If Russell gets healthy and he clicks with Okafor, the Nets’ 2018 first-round pick that Boston traded to Cleveland in the Kyrie Irving-Isaiah Thomas deal may not be as valuable. The Nets already have won 10 games, something they didn’t do until March last year.


LeBron James already is touting Dwyane Wade as Sixth Man of the Year. If Wade continues his recent play, he will be a candidate.

During the Cavaliers’ recent 13-game winning, Wade averaged 13.8, 4.6 rebounds and 4.0 assists. He entered Saturday averaging 12.3 points and 4.0 assists for the season.

It’s been quite a turnaround for the Cavaliers — who started 5-7 — and for Wade. After reuniting with James, Wade was made a starter, which upset some on the team. Wade later accepted a reserve role, and has been coming off the bench since the fourth game of the season.

“That’s someone who’s selfless,” James said.

This isn’t the first time Wade willingly took a backseat, which isn’t something a perennial All-Star and future Hall of Famer often does.

Wade deferred to James in their second season together in Miami, and everyone benefitted. The Heat won two straight NBA championships.

“I don’t carry myself as a superstar,” Wade said recently. “I carry myself as a basketball player. From the outside perspective, the fan base, and the things I’ve been able to do, I’m looked at as a superstar. But I’m a part of the team and trying to figure out a way that I can be at my best and the team can be at their best with what I bring.”


Kevin Durant definitely has shown more of a mean streak lately. He’s already been ejected from three games this season. He was ejected just twice in his prior 810 games.

Durant, who was thrown out with 1:14 left in Monday’s win over the Pelicans after getting into a dust-up with DeMarcus Cousins, said there is a method to his madness.

“Every time I get ejected I make sure it’s late in the game,” Durant said. “I’m not messing up like that in the first or second quarter — make sure it’s late in the game if I want to do something.”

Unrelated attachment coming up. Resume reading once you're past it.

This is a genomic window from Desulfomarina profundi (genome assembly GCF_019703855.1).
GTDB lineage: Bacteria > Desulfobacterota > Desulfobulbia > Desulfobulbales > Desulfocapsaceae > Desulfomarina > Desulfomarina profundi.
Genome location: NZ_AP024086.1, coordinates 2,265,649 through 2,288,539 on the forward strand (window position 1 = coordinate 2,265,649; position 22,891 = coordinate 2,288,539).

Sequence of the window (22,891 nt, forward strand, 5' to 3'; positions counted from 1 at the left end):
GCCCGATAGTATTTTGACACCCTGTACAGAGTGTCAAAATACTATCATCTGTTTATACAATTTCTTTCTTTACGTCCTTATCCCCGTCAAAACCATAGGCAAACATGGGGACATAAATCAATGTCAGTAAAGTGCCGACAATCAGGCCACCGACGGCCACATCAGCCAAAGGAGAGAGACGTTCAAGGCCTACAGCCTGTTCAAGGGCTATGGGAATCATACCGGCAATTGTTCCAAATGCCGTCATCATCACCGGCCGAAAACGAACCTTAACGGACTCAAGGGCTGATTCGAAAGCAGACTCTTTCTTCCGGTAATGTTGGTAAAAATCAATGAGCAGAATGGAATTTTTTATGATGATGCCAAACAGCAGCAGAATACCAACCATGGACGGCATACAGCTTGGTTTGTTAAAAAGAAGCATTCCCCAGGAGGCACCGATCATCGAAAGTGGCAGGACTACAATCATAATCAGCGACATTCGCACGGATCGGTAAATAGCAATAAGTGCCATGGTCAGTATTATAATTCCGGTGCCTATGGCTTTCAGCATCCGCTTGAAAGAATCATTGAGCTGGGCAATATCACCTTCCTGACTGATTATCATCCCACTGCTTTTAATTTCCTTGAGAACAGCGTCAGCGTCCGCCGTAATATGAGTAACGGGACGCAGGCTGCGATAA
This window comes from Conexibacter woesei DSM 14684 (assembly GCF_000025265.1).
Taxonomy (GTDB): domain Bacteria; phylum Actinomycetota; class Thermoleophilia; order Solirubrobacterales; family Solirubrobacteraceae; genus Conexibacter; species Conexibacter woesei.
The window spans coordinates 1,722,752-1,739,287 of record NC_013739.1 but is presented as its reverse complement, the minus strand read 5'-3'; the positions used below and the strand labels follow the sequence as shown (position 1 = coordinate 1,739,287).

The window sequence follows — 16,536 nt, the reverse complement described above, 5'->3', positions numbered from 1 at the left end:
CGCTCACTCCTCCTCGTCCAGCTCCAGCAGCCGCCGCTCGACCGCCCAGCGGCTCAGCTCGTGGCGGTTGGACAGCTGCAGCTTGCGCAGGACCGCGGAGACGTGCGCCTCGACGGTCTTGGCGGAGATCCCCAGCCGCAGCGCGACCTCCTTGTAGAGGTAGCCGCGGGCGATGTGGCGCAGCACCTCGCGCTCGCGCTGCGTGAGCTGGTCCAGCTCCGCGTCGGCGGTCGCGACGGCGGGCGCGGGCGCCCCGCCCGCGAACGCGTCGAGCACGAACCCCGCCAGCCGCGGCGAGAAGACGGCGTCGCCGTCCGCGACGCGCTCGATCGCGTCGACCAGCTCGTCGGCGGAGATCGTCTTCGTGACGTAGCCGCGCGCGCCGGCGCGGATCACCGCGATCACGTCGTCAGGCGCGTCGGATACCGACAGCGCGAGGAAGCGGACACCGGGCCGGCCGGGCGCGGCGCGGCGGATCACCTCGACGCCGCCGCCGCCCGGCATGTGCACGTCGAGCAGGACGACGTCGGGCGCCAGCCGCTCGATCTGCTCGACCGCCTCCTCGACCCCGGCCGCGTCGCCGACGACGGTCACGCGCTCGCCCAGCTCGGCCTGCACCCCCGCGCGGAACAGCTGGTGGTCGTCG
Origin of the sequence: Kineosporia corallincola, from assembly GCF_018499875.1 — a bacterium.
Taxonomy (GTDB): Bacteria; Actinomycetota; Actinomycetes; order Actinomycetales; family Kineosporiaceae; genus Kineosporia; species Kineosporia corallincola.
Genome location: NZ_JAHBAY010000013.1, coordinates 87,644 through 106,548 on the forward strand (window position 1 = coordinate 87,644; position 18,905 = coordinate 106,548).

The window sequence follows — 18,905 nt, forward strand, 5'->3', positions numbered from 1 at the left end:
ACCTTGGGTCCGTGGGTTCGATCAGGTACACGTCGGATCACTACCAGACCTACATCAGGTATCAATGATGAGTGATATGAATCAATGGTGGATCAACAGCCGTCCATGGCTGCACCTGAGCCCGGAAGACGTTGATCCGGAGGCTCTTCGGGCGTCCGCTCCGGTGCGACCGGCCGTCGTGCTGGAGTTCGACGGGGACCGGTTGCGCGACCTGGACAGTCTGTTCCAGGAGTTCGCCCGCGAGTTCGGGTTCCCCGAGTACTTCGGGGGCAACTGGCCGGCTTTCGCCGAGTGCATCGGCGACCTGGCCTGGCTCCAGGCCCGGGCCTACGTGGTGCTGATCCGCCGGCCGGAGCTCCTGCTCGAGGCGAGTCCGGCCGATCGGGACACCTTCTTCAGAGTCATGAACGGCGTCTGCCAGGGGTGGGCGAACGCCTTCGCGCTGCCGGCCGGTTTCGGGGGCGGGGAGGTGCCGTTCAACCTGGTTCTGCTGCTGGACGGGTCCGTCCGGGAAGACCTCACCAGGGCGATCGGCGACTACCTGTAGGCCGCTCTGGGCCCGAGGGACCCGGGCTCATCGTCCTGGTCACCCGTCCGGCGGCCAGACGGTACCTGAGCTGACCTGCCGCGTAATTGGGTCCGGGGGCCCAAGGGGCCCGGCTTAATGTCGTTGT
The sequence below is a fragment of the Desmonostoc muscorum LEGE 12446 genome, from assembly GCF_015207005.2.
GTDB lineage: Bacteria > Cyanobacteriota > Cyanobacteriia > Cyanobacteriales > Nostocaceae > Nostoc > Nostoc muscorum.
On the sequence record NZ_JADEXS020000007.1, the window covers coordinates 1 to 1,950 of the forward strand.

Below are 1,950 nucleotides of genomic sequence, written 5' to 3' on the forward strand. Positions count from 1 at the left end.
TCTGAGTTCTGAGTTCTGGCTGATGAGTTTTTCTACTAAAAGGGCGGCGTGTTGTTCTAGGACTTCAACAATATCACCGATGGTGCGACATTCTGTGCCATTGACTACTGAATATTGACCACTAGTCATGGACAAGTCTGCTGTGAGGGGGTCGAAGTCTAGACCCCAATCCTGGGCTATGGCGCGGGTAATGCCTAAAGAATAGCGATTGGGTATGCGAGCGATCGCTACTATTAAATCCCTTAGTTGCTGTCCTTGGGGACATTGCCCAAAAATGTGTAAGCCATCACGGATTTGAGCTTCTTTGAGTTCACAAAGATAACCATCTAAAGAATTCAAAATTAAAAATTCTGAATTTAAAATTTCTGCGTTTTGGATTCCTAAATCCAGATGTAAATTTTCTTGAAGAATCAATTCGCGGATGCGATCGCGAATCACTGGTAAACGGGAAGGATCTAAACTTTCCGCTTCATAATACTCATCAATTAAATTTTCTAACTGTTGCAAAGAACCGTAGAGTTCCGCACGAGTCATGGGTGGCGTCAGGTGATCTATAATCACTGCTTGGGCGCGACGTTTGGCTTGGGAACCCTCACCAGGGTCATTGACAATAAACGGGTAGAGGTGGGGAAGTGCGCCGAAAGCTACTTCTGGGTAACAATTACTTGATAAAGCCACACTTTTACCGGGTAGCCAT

Still, Durant said he’s got to be “more focused” and “more poised.” A more focused and poised Durant had a triple-double in the next game to lead the Warriors, without Steph Curry, over Charlotte.


Call it the “LaVar Ball rule.”

The Lakers are enforcing an existing policy that no longer allows the media in a section of the Staples Center relegated for family and associates of players, according to Previously, reporters could interview people in that area.

Earlier this season, Ball was critical of the Lakers’ coaching staff, saying they’re “soft” and they’re “trying to baby” his son rookie guard Lonzo Ball.

The Lakers seemingly are trying to prevent LaVar from speaking after every game and being critical of the team. But this won’t stop the outspoken Ball from speaking altogether.


n The Knicks are in the bottom third in free throws attempted per game (20.1). Porzingis and Hardaway take more than half of them (10.2), and in the two games they both missed the Knicks took a total of 25 free throws. Hornacek said the players need to practice drawing fouls.

“Guys who know how to draw fouls, when the guy is moving, just run into him,” Hornacek said. “I wouldn’t call that a natural basketball play. But guys are getting calls, getting free throws. That’s what we have to do. We have to learn that. That’s a good skill to have and to practice.”

n Cousins already has two 40-point, 20-rebound games. The last player with multiple 40-20 games in the same season was Knicks legend Patrick Ewing in 1989-90.